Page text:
They wish to analyse the workings of patriarchy in all its manifestations, desire to think in terms of pluralities and diversities rather than unities and universals and articulate ways of thinking about gender without simply reversing the old hierarchies or confirming them. In order to achieve these goals, postmodern feminist writers have exerted their energies to deconstruct the past, reconstruct a more
However, in postmodern fictions there is other attempting to define the concept of gender identity in light of the psychological perception. Carter’s postmodern feminist assumption emphasizes the role of the psychological aspects in forming individual’s gender identity. For example, in School of Sympathy (1948) Nancy Roberts defines identity as, “who we think we are who we tell our-selves we are or ought to be” (p. 19). She suggests that gender identity is a sense that we try to form. Nevertheless, she, in clarifying this definition, also highlights the impact of some norms, which can affect this feeling: “To some extent this identity is usually based on race, class, ethnicity gender and sexual orientation” (p. 19).
Introduction Cultural relativism is the principle that the beliefs and activities of each person must be understood in the culture itself (Bayley, 1992). Feminism is a movement and ideology to fight for equality for women in the political, economic, cultural, private space and public space. Feminism was never an ideology of hatred ( Beasley, 1999). Since cultural relativism and feminism are two different things, many different critiques of cultural relativism and feminism in international human rights occur. Those critiques come from cultural relativists and feminists.
According to her book, Gender Troubles, Judith Butler, a "gender-theorist-turned-philosopher-of-nonviolence", as she puts it ("Judith Butler"), defines gender as a cultural construct with defining features that must be followed, which is distinct from sex, a biological attribute. However, the construct of gender leads to conflict for those portraying and repelling it. An example of such conflict surrounding gender is described by Nicholas Krist
Cultural relativism is a perspective who believes that culture is the source of all human rights. Culture is a community trust is a reliable source to become a pillar of human rights. Cultural relativism also believes that every country has different cultures and also will have a view of human rights that is different effect on each country. Feminism is a movement against the rejection of the views or suppression of women 's rights (Karen, 1988). Feminism is aware of the gender inequality in society and in the family, among others in the form of oppression and exploitation of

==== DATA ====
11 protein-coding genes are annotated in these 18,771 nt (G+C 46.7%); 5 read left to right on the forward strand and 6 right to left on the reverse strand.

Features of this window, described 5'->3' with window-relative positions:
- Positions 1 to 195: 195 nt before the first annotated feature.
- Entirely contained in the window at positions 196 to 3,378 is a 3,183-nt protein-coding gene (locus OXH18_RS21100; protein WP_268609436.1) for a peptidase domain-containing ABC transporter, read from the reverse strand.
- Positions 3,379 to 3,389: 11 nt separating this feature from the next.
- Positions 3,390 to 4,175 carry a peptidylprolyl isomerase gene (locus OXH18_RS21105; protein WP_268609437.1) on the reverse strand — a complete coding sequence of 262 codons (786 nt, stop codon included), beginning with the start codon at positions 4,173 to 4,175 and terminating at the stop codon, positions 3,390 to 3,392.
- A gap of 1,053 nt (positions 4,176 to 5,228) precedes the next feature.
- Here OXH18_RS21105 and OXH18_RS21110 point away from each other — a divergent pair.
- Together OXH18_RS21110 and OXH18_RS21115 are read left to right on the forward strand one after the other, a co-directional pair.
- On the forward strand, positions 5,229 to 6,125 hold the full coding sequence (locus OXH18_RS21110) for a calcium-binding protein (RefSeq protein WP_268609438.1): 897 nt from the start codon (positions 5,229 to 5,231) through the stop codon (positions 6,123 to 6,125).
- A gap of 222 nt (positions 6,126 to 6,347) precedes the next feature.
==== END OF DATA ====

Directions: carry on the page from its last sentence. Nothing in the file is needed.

Looking the perspectives from each side should be appropriate, for the common opposition that they face. Reitman argues that both relativists and feminists see themselves as the minority in pursuing their interest, and often both are either antagonized or ridiculed when facing the majority (patriarchic hegemony for feminism and western powers for relativists) in the international community, and also the values that they share are fundamentally similar, as a form for the respecting differences, whether if it’s religion, culture, or sex. Reitman took a perspective of feminism personally, and from an outsider perspective, Reitman believes, although speaking naively, that relativists can reach a comprise in understanding between with feminism, so long as the concept of how women of the culture receives more empowerment in their own society, so much as a give-and-take situation. And if they do so, relativists would have the chance to seek endorsement from feminists in the international society, in order to maintain their way of life, without being antagonized or culturally imperialized by the western
The trajectory of postfeminist representations and resistance in Sarah Joseph’s Oorukaval in the background of Chela Sandoval’s theory of oppositional consciousness, forms the purview of this paper. The evolution of Sarah Joseph’s feminist politics closely parallels the history of modern feminism in Kerala. The concept of feminism has been much debated over and misunderstood in Kerala as it is elsewhere. Fighting against odds, it has come a long way shifting paradigms from the site of gender inequality to that of a political mobilization, organizing debates around differences. That is to say, feminism today is influenced not only by struggles against gender discrimination, but by struggles against class, race, and cultural hierarchies.
It is usually known how families related through blood are considered more important. This idea of the different level of importance of family relations considered by female youths could help us to understand how their personal obligations and in-depth experiences drive female youths in underprivileged
In order to fight against the socially constructed gender biases, women have to fight against the system that requires more strength. Such strength comes from the process of empowerment and empowerment can come from the education. Hence, it is of foremost importance to raise the level of educated women. Empowerment can be viewed as means of creating an environment where one can take decisions and make choices
Due to these reasons, they require empowerment of all kinds in order to protect themselves and to secure their purity their dignity, and their respect. To sum up, women empowerment can not be possible unless women come with and help to self-empower themselves. We noticed that there is a need to formulate reducing feminized poverty, promoting education of women, and prevention and